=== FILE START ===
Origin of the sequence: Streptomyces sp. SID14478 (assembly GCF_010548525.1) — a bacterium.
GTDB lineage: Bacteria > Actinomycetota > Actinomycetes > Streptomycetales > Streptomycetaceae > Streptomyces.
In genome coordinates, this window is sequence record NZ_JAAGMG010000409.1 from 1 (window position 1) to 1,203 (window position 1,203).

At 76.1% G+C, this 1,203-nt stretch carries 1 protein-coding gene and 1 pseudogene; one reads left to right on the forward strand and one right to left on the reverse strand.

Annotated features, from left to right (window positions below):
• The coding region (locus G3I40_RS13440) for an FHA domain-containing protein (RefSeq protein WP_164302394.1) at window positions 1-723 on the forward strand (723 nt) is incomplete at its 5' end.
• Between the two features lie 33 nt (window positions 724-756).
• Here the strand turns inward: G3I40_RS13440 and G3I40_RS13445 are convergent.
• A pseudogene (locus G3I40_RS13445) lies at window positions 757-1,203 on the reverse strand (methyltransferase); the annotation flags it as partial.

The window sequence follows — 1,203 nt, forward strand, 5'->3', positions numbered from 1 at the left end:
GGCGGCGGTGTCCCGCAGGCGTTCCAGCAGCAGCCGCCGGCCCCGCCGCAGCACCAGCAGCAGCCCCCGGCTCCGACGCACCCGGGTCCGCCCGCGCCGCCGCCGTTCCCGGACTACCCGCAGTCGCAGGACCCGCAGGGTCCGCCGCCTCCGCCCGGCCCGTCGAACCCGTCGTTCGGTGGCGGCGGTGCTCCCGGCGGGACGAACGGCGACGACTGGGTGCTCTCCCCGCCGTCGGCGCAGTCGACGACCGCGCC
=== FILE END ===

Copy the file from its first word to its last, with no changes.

Origin of the sequence: Streptomyces sp. SID14478 (assembly GCF_010548525.1) — a bacterium.
GTDB lineage: Bacteria > Actinomycetota > Actinomycetes > Streptomycetales > Streptomycetaceae > Streptomyces.
In genome coordinates, this window is sequence record NZ_JAAGMG010000409.1 from 1 (window position 1) to 1,203 (window position 1,203).

At 76.1% G+C, this 1,203-nt stretch carries 1 protein-coding gene and 1 pseudogene; one reads left to right on the forward strand and one right to left on the reverse strand.

Annotated features, from left to right (window positions below):
• The coding region (locus G3I40_RS13440) for an FHA domain-containing protein (RefSeq protein WP_164302394.1) at window positions 1-723 on the forward strand (723 nt) is incomplete at its 5' end.
• Between the two features lie 33 nt (window positions 724-756).
• Here the strand turns inward: G3I40_RS13440 and G3I40_RS13445 are convergent.
• A pseudogene (locus G3I40_RS13445) lies at window positions 757-1,203 on the reverse strand (methyltransferase); the annotation flags it as partial.

The window sequence follows — 1,203 nt, forward strand, 5'->3', positions numbered from 1 at the left end:
GGCGGCGGTGTCCCGCAGGCGTTCCAGCAGCAGCCGCCGGCCCCGCCGCAGCACCAGCAGCAGCCCCCGGCTCCGACGCACCCGGGTCCGCCCGCGCCGCCGCCGTTCCCGGACTACCCGCAGTCGCAGGACCCGCAGGGTCCGCCGCCTCCGCCCGGCCCGTCGAACCCGTCGTTCGGTGGCGGCGGTGCTCCCGGCGGGACGAACGGCGACGACTGGGTGCTCTCCCCGCCGTCGGCGCAGTCGACGACCGCGCC